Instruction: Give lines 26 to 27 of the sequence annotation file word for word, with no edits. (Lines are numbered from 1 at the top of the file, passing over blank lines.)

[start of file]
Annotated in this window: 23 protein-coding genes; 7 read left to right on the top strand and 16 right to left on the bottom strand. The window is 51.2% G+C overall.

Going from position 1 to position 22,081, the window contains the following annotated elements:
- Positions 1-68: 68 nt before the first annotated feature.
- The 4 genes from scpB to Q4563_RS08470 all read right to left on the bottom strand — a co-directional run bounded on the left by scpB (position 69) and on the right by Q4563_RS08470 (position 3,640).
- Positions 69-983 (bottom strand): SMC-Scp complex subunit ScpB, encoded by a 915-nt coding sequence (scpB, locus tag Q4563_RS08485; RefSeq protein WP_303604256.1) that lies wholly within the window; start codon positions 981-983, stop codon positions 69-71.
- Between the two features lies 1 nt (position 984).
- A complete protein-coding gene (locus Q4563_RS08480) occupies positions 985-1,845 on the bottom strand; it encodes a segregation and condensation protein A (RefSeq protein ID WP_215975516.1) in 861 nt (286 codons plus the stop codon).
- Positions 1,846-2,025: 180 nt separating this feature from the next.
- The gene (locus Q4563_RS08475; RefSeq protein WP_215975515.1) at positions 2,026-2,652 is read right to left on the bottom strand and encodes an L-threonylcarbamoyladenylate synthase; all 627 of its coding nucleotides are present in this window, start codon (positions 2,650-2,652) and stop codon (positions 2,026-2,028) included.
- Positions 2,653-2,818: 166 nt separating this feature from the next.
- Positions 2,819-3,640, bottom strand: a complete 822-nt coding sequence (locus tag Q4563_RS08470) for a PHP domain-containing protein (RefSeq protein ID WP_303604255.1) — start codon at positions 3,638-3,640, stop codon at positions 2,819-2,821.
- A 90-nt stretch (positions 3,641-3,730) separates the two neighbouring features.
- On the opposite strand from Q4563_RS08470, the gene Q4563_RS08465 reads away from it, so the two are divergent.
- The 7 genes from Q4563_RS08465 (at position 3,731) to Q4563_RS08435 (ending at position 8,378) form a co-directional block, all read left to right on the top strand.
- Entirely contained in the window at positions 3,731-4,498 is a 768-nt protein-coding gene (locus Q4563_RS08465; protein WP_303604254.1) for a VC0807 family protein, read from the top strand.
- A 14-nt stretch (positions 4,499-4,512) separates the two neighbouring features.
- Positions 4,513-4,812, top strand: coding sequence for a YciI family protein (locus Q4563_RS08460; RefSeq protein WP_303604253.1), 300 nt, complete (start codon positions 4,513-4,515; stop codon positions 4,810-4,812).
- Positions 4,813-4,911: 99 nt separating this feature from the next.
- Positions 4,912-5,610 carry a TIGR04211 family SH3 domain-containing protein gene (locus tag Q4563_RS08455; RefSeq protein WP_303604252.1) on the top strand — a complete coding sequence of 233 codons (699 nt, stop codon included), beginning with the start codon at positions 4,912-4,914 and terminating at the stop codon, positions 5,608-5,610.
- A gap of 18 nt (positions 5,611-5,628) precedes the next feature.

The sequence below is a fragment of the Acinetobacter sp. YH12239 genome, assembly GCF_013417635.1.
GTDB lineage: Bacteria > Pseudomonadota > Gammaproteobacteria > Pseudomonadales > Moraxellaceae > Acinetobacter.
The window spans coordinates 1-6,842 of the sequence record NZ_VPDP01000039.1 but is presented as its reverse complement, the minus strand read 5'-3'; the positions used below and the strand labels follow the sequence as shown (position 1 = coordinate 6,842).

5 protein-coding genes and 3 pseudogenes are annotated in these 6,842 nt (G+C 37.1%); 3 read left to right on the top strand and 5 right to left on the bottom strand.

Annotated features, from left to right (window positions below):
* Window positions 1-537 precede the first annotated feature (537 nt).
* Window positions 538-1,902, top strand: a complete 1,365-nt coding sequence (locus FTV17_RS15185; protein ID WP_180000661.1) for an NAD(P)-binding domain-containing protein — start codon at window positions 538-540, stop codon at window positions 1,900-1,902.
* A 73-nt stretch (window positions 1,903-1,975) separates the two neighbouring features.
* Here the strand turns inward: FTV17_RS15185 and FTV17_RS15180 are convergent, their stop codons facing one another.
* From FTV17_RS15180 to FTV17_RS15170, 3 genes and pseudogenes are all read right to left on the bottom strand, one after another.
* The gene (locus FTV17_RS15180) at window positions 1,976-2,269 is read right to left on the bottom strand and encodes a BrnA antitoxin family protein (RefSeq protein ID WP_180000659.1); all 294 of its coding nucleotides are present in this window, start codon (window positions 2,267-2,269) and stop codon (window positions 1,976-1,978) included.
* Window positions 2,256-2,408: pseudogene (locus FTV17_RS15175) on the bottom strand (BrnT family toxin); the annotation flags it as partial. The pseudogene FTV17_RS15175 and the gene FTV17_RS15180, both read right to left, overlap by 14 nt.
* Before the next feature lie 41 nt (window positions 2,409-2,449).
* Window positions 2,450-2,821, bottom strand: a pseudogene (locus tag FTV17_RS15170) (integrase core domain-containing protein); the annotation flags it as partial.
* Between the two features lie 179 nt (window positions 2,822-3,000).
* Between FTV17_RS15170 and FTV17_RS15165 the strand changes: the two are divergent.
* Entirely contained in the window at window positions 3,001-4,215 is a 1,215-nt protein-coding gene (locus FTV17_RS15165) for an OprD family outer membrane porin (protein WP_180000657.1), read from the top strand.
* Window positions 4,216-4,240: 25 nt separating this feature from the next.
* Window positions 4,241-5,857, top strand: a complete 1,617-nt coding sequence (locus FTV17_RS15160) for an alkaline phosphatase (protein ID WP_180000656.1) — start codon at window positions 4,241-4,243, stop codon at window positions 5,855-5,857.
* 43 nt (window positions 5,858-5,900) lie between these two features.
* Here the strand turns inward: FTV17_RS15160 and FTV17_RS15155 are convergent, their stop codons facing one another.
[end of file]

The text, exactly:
* Window positions 1-537 precede the first annotated feature (537 nt).
* Window positions 538-1,902, top strand: a complete 1,365-nt coding sequence (locus FTV17_RS15185; protein ID WP_180000661.1) for an NAD(P)-binding domain-containing protein — start codon at window positions 538-540, stop codon at window positions 1,900-1,902.